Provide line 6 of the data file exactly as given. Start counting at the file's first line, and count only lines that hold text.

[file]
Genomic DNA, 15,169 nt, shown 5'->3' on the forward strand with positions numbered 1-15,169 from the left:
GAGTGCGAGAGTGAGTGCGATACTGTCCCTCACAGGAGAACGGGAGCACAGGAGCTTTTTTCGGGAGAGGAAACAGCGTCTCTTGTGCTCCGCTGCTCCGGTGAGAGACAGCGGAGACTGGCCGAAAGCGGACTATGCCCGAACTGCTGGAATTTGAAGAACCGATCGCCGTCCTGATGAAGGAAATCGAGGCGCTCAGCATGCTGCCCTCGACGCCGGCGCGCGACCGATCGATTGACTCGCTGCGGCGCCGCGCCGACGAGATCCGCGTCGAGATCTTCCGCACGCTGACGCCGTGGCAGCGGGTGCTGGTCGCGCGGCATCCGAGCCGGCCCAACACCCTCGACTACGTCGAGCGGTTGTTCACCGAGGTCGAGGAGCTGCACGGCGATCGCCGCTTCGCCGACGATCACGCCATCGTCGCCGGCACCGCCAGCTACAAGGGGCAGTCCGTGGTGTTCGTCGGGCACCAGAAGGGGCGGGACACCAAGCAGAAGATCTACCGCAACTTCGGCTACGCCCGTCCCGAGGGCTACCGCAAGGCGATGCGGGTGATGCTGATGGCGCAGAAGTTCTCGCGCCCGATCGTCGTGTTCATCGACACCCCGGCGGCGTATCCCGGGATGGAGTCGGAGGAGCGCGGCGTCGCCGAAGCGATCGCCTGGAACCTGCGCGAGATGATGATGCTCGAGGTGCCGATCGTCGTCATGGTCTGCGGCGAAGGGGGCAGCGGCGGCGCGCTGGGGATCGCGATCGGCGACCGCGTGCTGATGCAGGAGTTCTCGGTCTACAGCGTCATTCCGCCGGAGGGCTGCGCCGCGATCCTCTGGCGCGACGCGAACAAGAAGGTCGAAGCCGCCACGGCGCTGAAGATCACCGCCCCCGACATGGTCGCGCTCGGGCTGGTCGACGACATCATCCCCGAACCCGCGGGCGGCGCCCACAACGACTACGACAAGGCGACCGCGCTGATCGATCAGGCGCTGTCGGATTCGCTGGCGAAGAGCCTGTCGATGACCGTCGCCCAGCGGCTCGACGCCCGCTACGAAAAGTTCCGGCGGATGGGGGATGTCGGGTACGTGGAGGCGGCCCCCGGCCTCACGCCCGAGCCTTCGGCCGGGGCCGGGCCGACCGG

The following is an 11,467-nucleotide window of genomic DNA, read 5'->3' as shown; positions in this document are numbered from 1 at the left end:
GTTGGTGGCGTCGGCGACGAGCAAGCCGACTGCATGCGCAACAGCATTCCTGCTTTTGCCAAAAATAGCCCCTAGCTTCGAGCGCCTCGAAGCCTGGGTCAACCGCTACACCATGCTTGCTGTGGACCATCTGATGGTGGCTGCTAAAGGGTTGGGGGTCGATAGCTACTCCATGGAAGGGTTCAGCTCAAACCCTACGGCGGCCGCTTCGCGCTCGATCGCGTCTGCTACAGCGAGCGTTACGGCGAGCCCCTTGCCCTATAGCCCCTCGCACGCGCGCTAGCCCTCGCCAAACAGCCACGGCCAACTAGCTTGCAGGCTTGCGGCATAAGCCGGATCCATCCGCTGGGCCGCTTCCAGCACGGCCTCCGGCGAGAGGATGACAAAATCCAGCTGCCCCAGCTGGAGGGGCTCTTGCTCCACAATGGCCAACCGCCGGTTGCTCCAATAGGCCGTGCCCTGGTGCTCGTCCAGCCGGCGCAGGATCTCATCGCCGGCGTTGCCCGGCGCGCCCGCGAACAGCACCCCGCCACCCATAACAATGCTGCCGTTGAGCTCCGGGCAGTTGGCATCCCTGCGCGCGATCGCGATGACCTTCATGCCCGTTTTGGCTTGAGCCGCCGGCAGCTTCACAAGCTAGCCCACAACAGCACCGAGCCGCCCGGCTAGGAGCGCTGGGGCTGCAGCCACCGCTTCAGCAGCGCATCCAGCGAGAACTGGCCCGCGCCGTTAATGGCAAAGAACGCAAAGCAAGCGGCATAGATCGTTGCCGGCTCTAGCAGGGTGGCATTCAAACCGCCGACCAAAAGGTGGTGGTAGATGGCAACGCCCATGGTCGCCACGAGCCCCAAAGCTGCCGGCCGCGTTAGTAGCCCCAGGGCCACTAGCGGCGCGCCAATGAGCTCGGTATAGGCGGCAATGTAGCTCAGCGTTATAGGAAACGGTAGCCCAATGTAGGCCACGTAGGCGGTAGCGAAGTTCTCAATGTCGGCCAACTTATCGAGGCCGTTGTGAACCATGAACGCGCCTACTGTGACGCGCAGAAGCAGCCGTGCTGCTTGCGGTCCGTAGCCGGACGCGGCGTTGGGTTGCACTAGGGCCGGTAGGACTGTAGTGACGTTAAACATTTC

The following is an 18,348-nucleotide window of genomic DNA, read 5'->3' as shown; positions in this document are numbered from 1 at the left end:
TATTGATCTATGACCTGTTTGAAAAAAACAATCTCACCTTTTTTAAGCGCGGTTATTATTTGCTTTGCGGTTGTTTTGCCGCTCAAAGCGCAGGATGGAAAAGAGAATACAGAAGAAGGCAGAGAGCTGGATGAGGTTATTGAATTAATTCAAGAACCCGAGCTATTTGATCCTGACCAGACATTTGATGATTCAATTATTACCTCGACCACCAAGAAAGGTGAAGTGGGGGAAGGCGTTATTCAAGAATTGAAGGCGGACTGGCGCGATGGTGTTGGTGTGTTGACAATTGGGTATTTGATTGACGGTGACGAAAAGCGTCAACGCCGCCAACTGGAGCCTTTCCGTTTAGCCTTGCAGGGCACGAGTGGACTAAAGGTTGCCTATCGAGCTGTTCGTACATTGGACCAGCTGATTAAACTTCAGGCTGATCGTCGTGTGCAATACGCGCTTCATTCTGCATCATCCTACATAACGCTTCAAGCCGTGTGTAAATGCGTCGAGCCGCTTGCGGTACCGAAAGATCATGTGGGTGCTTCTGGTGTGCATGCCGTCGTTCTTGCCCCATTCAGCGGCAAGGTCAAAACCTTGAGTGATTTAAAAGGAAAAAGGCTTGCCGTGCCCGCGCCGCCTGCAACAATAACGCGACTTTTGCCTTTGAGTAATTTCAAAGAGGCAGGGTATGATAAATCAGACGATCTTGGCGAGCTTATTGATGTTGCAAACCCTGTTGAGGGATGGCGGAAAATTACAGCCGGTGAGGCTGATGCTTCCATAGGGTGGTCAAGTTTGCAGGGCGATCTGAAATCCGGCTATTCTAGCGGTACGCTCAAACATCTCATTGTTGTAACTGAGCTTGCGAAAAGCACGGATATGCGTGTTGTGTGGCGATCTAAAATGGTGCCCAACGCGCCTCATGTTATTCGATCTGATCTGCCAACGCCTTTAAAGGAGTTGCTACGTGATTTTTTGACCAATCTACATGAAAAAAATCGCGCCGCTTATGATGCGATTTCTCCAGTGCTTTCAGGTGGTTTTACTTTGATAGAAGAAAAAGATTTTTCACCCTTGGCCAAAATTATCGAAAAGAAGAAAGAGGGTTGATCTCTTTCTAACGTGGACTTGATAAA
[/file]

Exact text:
TATTGATCTATGACCTGTTTGAAAAAAACAATCTCACCTTTTTTAAGCGCGGTTATTATTTGCTTTGCGGTTGTTTTGCCGCTCAAAGCGCAGGATGGAAAAGAGAATACAGAAGAAGGCAGAGAGCTGGATGAGGTTATTGAATTAATTCAAGAACCCGAGCTATTTGATCCTGACCAGACATTTGATGATTCAATTATTACCTCGACCACCAAGAAAGGTGAAGTGGGGGAAGGCGTTATTCAAGAATTGAAGGCGGACTGGCGCGATGGTGTTGGTGTGTTGACAATTGGGTATTTGATTGACGGTGACGAAAAGCGTCAACGCCGCCAACTGGAGCCTTTCCGTTTAGCCTTGCAGGGCACGAGTGGACTAAAGGTTGCCTATCGAGCTGTTCGTACATTGGACCAGCTGATTAAACTTCAGGCTGATCGTCGTGTGCAATACGCGCTTCATTCTGCATCATCCTACATAACGCTTCAAGCCGTGTGTAAATGCGTCGAGCCGCTTGCGGTACCGAAAGATCATGTGGGTGCTTCTGGTGTGCATGCCGTCGTTCTTGCCCCATTCAGCGGCAAGGTCAAAACCTTGAGTGATTTAAAAGGAAAAAGGCTTGCCGTGCCCGCGCCGCCTGCAACAATAACGCGACTTTTGCCTTTGAGTAATTTCAAAGAGGCAGGGTATGATAAATCAGACGATCTTGGCGAGCTTATTGATGTTGCAAACCCTGTTGAGGGATGGCGGAAAATTACAGCCGGTGAGGCTGATGCTTCCATAGGGTGGTCAAGTTTGCAGGGCGATCTGAAATCCGGCTATTCTAGCGGTACGCTCAAACATCTCATTGTTGTAACTGAGCTTGCGAAAAGCACGGATATGCGTGTTGTGTGGCGATCTAAAATGGTGCCCAACGCGCCTCATGTTATTCGATCTGATCTGCCAACGCCTTTAAAGGAGTTGCTACGTGATTTTTTGACCAATCTACATGAAAAAAATCGCGCCGCTTATGATGCGATTTCTCCAGTGCTTTCAGGTGGTTTTACTTTGATAGAAGAAAAAGATTTTTCACCCTTGGCCAAAATTATCGAAAAGAAGAAAGAGGGTTGATCTCTTTCTAACGTGGACTTGATAAA